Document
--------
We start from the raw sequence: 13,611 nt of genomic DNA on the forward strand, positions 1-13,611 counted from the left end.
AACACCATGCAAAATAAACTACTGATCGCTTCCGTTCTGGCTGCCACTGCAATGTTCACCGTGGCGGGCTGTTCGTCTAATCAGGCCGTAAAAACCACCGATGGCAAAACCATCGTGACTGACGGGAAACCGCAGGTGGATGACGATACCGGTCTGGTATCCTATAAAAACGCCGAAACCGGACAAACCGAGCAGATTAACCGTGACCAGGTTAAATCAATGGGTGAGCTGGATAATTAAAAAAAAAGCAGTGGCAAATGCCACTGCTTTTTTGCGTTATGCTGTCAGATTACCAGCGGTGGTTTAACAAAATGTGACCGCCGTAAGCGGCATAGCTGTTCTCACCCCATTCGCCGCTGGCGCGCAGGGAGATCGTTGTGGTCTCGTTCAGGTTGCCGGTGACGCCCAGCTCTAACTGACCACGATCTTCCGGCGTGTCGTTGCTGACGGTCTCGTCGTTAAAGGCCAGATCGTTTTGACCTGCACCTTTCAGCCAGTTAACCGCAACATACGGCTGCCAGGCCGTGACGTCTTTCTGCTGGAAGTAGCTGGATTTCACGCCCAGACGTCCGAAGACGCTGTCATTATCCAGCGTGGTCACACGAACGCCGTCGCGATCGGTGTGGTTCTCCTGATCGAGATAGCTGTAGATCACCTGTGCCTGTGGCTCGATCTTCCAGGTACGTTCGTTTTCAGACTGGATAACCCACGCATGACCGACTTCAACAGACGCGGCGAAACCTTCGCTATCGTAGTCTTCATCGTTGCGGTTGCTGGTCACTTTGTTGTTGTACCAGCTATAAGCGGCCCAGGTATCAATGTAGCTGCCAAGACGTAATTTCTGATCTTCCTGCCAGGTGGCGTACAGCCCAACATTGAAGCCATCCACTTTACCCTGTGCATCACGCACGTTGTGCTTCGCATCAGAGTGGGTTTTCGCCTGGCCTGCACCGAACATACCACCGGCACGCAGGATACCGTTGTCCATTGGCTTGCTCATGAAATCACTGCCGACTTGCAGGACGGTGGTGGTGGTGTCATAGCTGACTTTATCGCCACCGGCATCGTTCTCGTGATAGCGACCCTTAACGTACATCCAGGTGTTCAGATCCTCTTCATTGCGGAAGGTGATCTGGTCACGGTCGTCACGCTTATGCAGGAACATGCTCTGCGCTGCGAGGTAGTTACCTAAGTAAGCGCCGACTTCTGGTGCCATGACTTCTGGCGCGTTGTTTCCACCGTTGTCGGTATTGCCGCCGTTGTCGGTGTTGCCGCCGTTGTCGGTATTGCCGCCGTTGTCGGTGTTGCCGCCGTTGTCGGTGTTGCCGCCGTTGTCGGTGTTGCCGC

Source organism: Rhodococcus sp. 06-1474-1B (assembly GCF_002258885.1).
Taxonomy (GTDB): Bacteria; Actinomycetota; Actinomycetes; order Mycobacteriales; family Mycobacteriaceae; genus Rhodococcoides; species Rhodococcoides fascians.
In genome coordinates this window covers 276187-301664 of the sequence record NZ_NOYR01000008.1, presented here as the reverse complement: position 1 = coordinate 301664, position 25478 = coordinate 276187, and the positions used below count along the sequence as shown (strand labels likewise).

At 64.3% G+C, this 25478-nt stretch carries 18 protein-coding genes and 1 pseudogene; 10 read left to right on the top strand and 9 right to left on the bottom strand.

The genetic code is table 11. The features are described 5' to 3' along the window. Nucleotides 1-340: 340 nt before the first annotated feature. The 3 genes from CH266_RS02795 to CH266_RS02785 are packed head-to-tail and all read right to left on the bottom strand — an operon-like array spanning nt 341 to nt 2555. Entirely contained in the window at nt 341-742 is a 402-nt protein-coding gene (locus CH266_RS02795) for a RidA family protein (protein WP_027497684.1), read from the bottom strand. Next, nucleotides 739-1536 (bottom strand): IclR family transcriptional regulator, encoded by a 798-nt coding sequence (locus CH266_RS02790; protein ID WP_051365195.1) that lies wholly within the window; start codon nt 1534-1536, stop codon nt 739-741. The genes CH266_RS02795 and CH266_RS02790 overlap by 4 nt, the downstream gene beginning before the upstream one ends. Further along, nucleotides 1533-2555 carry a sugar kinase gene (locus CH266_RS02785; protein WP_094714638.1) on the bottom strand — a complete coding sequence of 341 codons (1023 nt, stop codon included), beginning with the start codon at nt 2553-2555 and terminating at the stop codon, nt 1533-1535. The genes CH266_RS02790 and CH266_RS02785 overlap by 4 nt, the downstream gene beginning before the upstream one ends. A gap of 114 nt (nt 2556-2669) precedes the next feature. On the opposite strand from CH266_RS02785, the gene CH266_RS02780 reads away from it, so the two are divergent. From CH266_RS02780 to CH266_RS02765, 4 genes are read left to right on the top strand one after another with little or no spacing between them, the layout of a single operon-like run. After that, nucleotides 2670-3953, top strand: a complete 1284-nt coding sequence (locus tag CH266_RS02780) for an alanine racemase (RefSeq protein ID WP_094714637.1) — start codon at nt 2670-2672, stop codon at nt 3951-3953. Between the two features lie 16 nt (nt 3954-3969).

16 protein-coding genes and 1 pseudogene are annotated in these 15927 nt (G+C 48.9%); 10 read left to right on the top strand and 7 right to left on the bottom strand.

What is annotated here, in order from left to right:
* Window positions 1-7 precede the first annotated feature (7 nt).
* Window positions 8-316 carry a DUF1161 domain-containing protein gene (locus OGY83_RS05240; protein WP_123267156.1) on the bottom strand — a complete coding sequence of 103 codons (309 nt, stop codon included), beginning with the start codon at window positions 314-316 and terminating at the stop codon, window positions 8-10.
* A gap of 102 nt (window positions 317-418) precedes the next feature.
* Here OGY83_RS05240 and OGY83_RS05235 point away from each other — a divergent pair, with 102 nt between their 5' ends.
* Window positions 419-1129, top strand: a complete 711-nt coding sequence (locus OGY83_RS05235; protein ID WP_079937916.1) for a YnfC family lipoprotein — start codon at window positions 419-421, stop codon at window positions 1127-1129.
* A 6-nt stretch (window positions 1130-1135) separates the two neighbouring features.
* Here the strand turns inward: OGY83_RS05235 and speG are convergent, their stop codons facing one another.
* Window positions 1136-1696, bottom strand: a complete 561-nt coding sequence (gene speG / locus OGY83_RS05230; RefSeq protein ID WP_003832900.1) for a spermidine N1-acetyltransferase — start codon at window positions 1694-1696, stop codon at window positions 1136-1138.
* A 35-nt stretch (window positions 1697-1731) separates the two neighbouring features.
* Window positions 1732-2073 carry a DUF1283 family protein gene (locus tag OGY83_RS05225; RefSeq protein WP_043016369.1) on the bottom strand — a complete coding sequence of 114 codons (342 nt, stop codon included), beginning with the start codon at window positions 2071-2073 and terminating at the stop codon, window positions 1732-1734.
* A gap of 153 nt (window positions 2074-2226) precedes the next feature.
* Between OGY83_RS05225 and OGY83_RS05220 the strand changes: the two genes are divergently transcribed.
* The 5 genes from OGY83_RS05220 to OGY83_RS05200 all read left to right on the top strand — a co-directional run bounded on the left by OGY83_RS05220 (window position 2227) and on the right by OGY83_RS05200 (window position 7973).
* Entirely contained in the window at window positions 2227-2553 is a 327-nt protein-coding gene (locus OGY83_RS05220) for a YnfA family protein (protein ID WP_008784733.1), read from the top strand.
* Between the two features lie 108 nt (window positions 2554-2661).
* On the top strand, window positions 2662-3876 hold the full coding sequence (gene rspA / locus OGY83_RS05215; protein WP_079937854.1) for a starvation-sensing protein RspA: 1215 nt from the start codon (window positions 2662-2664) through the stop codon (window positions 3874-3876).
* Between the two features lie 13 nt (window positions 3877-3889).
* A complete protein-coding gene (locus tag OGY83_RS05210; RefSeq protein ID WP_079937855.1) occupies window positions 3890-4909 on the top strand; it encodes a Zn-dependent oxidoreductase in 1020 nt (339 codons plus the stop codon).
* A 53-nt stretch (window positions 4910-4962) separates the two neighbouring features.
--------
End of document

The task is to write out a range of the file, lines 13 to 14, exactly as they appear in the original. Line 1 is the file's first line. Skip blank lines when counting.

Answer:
* Here OGY83_RS05240 and OGY83_RS05235 point away from each other — a divergent pair, with 102 nt between their 5' ends.
* Window positions 419-1129, top strand: a complete 711-nt coding sequence (locus OGY83_RS05235; protein ID WP_079937916.1) for a YnfC family lipoprotein — start codon at window positions 419-421, stop codon at window positions 1127-1129.